Game 21: Gavacho Iberico-SmithyQ: Simplifying When Up Material

In most GM games, if one side loses a piece, he then resigns.  In most tactical puzzles, if you win a piece the puzzle ends.  In a real game, though, your opponent might play on.  That’s perfectly in his or her right, and that can lead to some practical difficulties.

I have seen many amateurs, myself included, struggle when up material, even a whole piece.  Somehow, even though you know you should be winning, it doesn’t feel that way.  Things aren’t so simple.  If you know the general strategy of simplifying into the ending, though, then things can become very simple.

That’s what happened in today’s game.  I won a piece very early on, and then spent the rest of the game single-mindedly focused on the endgame.  In the end, it was a pretty easy win.  Let’s take a look.

[Event “Let’s Play!”]
[Site “”]
[Date “2015.05.18”]
[Round “?”]
[White “gavacho_iberico”]
[Black “SmithyQ”]
[Result “0-1”]
[ECO “C68”]
[WhiteElo “1582”]
[BlackElo “1806”]
[Annotator “Pettit”]
[PlyCount “70”]
[EventDate “2015.??.??”]
[TimeControl “1”]

{How to play when up a piece.} 1. e4 e5 2. Nf3 Nc6 3. Bb5 a6 4. Bxc6 {I play 1.
..e5 as Black because I want to play certain lines of the Spanish … and I
never get them. Makes me sad. On the flip side, I’ve played the Exchange
Variation as White for a bit, so I know most of the ideas and how to counter
as Black.} dxc6 5. Nxe5 $6 {This idea has been proven to not work at least 150
years ago, if not back in the time of Greco in the 1600s, so I’m always
surprised when I see it.} Qd4 {The double-attack wins back the pawn with a
perfectly equal game.} 6. O-O {… unless White suddenly drops a piece for no
reason. In his defence, I think he thought I would play Qxe4, either now or
right after taking the Knight, when he then had Re1. I of course do not allow
that.} Qxe5 7. d4 {Let’s take stock for a moment. I’m up a piece, which means
I’ll easily win the endgame… I just need to get there first. My priorities
should be to finish development, get my King safe and then trade pieces. It
makes no sense to open the position (Qxe4?? Re1 and I lose), so I should keep
the position closed as well. That’s the plan: develop and castle. First,
though, my Queen is attacked, so where should it go?} Qe6 {This square seems
best: my Queen can’t be attacked by anything and it’s nearby to defend any
White threats. On e7 it would block my Bishop, on f6 it would block the Knight;
both are poor options if I want to develop quickly. True, on e6 it does Block
the Bishop, but Bd7 and 0-0-0 is good enough.} 8. Re1 Bd7 {It’s faster to
castle Queenside, so I try for that right away.} 9. d5 {White tries to open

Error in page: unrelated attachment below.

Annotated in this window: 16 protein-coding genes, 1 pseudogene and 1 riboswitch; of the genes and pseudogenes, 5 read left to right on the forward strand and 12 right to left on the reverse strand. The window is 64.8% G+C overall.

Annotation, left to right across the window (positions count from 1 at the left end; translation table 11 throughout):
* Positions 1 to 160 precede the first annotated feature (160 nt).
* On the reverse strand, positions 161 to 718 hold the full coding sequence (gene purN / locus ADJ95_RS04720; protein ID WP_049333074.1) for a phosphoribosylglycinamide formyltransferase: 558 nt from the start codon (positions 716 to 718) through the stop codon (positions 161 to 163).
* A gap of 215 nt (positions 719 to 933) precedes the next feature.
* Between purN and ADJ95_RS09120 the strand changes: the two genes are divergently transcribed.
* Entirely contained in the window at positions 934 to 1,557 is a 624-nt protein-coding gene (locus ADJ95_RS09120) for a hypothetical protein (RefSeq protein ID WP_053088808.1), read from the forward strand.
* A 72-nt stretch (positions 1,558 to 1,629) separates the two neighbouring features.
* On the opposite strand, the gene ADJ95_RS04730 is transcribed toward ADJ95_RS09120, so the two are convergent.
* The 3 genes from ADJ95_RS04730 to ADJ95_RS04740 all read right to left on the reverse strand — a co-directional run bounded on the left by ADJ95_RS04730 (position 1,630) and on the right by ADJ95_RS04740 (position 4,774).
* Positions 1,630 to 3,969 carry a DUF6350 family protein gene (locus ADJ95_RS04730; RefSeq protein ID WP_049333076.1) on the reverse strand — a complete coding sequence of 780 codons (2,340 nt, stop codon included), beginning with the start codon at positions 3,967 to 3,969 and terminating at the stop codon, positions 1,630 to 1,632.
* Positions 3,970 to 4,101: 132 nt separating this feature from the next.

the position up, which makes sense strategically. I want to keep things closed,
so I move my Queen to the only square that doesn’t block my development.} Qg6
10. dxc6 Bxc6 {White HAS managed to open the position slightly, and he has
even stopped my from castling, but he has also improved my position. My Bishop
did little on d7, but now it sits powerfully on c6.} 11. Nc3 Nf6 12. Bf4 {
Both sides develop naturally.} Rd8 13. Qe2 Bd6 {The tactical point is that e5
allows Qxg2#, making sure of that powerful Bishop on c6. If Black doesn’t
trade, then I may get a strong attack on his King starting with Ng4.} 14. Bg3
Bxg3 15. fxg3 O-O {I have now castled and caught up in development, so there
should be no more threats against me. I can now start trading pieces and
making my extra piece count in the endgame.} 16. e5 Nd5 17. Rad1 {Not a bad
move, but Ne4 prevents the exchange and makes my job a little tougher.} Nxc3
18. bxc3 Qe6 {Next I want to exchange Rooks, but if I do it right away, he
will have control of the d-file. My Queen prepares to go to e7, where I can
support Rd8, or I might pressure the advanced e5-pawn, which is a weakness.}
19. a3 Rxd1 20. Rxd1 Re8 {The pawn can’t really be defended, as Re1 allows f6,
and the pawn is pinned to the Queen.} 21. c4 Qxe5 22. Qxe5 Rxe5 23. Rd8+ Re8
24. Rxe8+ {This again makes it easy. As along as White had the Rooks on board,
he could harass me with checks and maybe win a few pawns. Without Rooks, the
endgame is trivial.} Bxe8 25. Kf2 {[%cal Gg8f8,Gf8e7,Ge7d6,Gd6c5,Ye8d7,Yd7e6,
Ye6c4] Winning this position is straight-forward. First I need to get my King
into the game; the Queenside pawns are very weak, so c5 makes sense. Next, I
bring the Bishop in to attack the pawns. He can’t defend, so I will win a pawn
and then Queen it.} Kf8 26. g4 Ke7 27. Ke3 Kd6 28. Kd4 {I can’t advance the
King anymore, so bring in the Bishop.} Bd7 29. h3 Be6 30. c3 Kc6 {[%cal Gc6b6,
Gb6a5,Ga5a4] I will bring the King to the a-file. Notice how White must defend
c4 with his King, which makes it impossible for his KIng to help the defence
of a3.} 31. a4 Kb6 32. g5 Ka5 33. Kc5 Kxa4 {[%cal Ga6a5,Ga5a4,Ga4a3,Ga3a2,
Ga2a1] I’ve won a pawn, and now I just need to Queen it.} 34. Kd4 Ka3 {[%cal
Ga3b2] Putting my King on b2 permenantly shuts White away from teh Queening
square.} 35. h4 a5 {And he resigns, because of course the pawn can’t be
stopped. This is the textbook way to play when up a piece.} 0-1


The main reason people struggle when up material is they don’t keep it simple.  They know they are winning, so they relax, play whatever … and suddenly things reach a crisis.  If you follow the general strategy I outlined, that will largely disappear and you’ll reap the benefit of more wins.

  1. Finish development and castle.  Consolidate.  You can’t lose if you have no weaknesses and your King is safe.
  2. Start trading pieces.  The more the better.
  3. Win the endgame with the extra piece.  If ALL his pieces are gone, this is very simple indeed, as he can do nothing to resist.

Leave a Reply

Your email address will not be published.